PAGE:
Alternative farming inputs gain pace

Kate RastonCountryman

The growing number of farmers wanting to step outside the square when it comes to traditional farming inputs has triggered interest from the country's peak grains research and development body.

The GRDC has budgeted $650,000 for the Understanding Biological Farming Inputs project.

If the project goes ahead, it will use grower groups to trial the effectiveness of live and dead microbial solutions, humic acids, manures, earthworm casts and compost teas.

The project would need to meet a rigorous tender process, but potentially could run for three years from 2014.

This is welcome news for Bruce Rock farmers Chris Butler and his son Callan, who have already begun their own investment in alternative farming inputs.

"I've always been interested in finding out more about biological farming, but there hasn't been enough information on it," Chris said.

The Butler family crops roughly 2000 hectares of wheat, canola, lupins and barley, in conjunction with 1900 merino sheep.

"Instead of looking at the plant on top and adding synthetic fertilisers to fix deficiencies, I've always felt by getting the soil balanced we could do a better job," Chris said.

To do this, they've adopted the Australian Mineral Fertilisers Grow Safe farming system.

At the heart of it is the introduction of soil microbes in the form of a seed dressing and the application of alkaline mineral-rich fertilisers, rather than commonly used acid chemically processed fertilisers.

"We've used this system on 40 per cent of our wheat crop … we're seeing much deeper root systems going into the sub soil, which is really important as it helps the plant to cope with acidic soils, high aluminium levels and moisture stress," Chris said.

The crops grown on the Grow Safe system were more than 50cm deep, rather than the traditional crops of 20 to 30cm.

Wheatbelt NRM, with funding through the Australian Government's Caring for our Country program, has been working with the family on managing saline soils and understanding soil biology.

Wheatbelt NRM has also formed a partnership with AMF, to work more closely with farmers in helping them improve soil health.

Wheatbelt NRM program manager for sustainable agriculture Dr Guy Boggs said drought and frost were taking their toll on farming businesses.

"Acidification has become one of the biggest threats to WA agriculture and has been estimated to cost the sector between $300 and $400 million each year," he said.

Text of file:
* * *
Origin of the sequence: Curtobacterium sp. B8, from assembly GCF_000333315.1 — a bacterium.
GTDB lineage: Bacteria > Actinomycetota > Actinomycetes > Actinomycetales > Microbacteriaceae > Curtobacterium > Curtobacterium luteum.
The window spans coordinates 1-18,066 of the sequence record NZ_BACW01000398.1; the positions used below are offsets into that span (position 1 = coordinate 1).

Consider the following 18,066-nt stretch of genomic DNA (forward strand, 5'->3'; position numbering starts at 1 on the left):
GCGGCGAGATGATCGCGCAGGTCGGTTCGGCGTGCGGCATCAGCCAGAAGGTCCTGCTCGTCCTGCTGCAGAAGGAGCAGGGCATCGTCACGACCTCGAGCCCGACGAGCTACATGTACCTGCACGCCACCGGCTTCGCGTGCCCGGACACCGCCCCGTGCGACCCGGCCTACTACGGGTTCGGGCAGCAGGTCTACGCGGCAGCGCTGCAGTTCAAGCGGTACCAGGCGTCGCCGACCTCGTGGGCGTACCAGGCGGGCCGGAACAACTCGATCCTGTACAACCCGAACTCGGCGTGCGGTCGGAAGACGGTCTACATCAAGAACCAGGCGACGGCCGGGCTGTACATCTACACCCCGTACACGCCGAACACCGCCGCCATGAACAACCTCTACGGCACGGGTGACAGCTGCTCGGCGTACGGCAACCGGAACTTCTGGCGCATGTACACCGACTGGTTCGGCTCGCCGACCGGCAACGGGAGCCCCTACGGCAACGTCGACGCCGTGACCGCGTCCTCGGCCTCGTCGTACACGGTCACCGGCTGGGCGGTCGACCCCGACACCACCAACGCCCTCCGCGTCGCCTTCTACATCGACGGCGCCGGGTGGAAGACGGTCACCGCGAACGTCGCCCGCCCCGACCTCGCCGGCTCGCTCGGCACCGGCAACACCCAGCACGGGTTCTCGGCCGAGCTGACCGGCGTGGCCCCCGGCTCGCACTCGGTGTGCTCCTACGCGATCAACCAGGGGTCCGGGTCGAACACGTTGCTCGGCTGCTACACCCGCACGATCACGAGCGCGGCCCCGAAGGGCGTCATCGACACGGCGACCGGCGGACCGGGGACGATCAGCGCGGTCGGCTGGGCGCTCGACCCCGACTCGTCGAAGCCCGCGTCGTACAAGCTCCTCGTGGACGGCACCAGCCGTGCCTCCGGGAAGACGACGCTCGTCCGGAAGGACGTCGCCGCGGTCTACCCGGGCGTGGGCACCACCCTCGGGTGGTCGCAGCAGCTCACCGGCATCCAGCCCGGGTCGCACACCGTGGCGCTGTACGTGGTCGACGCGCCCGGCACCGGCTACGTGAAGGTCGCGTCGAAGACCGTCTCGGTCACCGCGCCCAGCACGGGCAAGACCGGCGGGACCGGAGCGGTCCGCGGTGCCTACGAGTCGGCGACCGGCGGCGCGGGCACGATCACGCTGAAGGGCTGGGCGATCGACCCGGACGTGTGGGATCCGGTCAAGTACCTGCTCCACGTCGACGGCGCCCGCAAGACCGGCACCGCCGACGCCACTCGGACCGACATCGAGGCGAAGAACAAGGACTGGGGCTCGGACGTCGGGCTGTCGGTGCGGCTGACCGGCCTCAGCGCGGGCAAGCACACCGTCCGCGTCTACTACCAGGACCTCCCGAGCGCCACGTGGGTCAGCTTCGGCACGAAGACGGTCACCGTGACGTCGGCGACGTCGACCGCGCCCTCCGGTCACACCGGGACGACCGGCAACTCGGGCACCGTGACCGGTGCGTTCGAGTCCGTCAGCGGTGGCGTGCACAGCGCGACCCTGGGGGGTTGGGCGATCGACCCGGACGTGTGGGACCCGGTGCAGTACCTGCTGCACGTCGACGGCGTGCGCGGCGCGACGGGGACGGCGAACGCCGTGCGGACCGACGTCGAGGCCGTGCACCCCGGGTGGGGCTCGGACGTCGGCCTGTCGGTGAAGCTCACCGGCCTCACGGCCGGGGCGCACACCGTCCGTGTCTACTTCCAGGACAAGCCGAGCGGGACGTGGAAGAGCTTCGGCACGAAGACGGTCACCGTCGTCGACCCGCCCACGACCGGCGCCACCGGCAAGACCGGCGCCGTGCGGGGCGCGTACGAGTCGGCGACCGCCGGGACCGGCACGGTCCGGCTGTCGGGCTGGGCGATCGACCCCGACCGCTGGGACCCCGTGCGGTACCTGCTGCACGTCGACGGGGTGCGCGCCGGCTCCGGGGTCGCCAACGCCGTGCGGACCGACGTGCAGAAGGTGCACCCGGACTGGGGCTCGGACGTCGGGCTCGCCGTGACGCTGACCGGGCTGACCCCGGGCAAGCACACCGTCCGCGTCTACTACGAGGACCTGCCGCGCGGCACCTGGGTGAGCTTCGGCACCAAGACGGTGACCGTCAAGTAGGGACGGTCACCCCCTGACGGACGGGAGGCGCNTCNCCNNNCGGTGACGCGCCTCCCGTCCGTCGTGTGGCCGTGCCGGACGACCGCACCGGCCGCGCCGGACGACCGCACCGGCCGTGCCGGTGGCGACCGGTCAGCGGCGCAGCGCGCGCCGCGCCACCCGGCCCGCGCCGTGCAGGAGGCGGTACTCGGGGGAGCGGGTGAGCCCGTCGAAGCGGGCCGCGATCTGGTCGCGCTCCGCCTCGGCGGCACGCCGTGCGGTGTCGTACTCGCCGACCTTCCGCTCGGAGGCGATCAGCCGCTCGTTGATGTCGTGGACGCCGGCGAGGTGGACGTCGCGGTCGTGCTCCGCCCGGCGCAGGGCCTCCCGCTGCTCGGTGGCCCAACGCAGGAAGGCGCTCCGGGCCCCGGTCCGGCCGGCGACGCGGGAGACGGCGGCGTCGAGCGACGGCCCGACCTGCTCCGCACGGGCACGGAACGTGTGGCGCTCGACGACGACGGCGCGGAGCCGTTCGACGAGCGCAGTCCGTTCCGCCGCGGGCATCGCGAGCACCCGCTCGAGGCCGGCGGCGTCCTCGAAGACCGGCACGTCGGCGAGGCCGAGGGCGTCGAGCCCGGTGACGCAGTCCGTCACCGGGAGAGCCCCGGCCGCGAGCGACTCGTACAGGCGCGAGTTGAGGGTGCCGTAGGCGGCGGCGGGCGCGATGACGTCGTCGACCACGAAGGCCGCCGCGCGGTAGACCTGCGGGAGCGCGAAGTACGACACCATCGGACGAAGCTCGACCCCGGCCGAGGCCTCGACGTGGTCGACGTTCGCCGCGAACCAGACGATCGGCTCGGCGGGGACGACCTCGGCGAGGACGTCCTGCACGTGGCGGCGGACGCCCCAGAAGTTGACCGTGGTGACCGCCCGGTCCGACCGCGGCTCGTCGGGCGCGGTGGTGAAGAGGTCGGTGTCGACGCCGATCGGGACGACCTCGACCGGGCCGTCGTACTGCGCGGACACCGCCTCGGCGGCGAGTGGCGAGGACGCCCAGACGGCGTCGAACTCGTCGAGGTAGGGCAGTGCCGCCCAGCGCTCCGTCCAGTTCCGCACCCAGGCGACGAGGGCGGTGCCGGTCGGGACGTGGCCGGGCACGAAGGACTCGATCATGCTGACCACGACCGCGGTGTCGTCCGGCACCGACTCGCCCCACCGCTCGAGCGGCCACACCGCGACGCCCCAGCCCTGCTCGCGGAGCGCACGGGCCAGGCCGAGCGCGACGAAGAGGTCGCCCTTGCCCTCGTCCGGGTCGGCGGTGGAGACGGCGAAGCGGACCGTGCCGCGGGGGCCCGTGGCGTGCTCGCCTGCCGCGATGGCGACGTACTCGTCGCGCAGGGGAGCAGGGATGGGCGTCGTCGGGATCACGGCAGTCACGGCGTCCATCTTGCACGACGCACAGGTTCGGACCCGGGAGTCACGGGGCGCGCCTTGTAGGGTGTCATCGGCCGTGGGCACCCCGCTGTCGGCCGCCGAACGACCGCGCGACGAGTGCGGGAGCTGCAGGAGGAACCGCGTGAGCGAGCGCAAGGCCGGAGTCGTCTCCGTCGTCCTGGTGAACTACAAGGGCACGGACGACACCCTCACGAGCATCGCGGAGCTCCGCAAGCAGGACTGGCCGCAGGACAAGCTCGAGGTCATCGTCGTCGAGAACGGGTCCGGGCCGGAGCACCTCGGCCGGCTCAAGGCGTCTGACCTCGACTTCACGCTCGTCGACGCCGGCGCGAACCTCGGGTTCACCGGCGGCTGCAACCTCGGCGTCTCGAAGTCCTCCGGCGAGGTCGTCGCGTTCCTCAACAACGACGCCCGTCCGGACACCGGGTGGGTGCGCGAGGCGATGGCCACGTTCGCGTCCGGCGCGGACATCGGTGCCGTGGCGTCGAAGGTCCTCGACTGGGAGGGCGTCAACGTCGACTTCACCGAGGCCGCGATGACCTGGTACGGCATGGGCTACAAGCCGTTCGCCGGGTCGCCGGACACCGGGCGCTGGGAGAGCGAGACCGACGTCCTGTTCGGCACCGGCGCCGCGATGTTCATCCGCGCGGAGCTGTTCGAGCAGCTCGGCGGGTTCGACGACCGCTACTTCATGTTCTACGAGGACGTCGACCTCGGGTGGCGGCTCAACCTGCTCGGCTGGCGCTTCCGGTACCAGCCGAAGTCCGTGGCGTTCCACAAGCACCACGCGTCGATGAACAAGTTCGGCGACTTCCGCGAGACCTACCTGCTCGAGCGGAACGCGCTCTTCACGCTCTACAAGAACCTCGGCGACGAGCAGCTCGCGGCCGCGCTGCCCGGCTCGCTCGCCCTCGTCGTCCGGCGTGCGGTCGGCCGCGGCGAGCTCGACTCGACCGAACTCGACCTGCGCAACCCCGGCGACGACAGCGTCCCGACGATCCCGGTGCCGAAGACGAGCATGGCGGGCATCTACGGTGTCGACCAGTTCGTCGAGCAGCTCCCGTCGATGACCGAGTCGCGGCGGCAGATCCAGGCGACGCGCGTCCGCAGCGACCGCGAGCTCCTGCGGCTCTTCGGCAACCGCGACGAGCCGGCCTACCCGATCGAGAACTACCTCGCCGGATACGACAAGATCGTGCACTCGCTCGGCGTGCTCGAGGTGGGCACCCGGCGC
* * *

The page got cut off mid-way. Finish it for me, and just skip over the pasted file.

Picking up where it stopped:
Soil scientist Dr Fran Hoyle from the Department of Agriculture and Food WA said while it was fantastic that farmers were taking a closer look at how to improve soil health, changes wouldn't happen overnight, and farming practices like liming were still crucial.

"Liming is still necessary for soils below their target pH (pHCaCl 5.5 in the surface), as acidification cannot solely be addressed through improving soil biology or a change away from traditional fertilisers," he said.

To help Chris and Callan Butler improve the knowledge of soils on their farm, they've also sent samples to the UWA's School of Earth and the Environment to measure just how much life exists in the soil.

Keen to hear the answer will be AMF senior microbiologist Paul Storer.

He said the Grow Safe farming system incorporating beneficial soil biology and non-leaching, highly efficient nutritional bio-mineral fertilisers was the culmination of 15 years of research and development.

"Because farmers are having to deal with adverse conditions like drought and frost, they realise the need to improve soil health and soil nutrition, increase organic matter and organic carbon and strengthen the plant to better cope," he said.

For Bruce Rock farmer Chris Butler, the decision to expand the new system won't be made until harvest.

"We're hoping this system will provide an alternative to the traditional broadacre farming practices," he said.

_Example of Grow Safe on Bruce Rock paddock _ *

·Crop: * Magenta wheat sown on May 14 at 70kg/ha using a seed dressing containing soil microbes

·Fertiliser *: Urea replaced with 15kg/ha sulphate of ammonia and 10kg/ha sulphate of potash instead of muriate potash. An AMF NP bio-mineral fertiliser product was also used at 60kg/ha.

Ten weeks after sowing, 35kg/ha of calcium ammonium nitrate and sulphate ammonium was added using a super spreader.

·Spraying: *Knockdown using glyphosate and trifluralin during seeding for ryegrass control. Follow-up spray to control turnip and capeweed.

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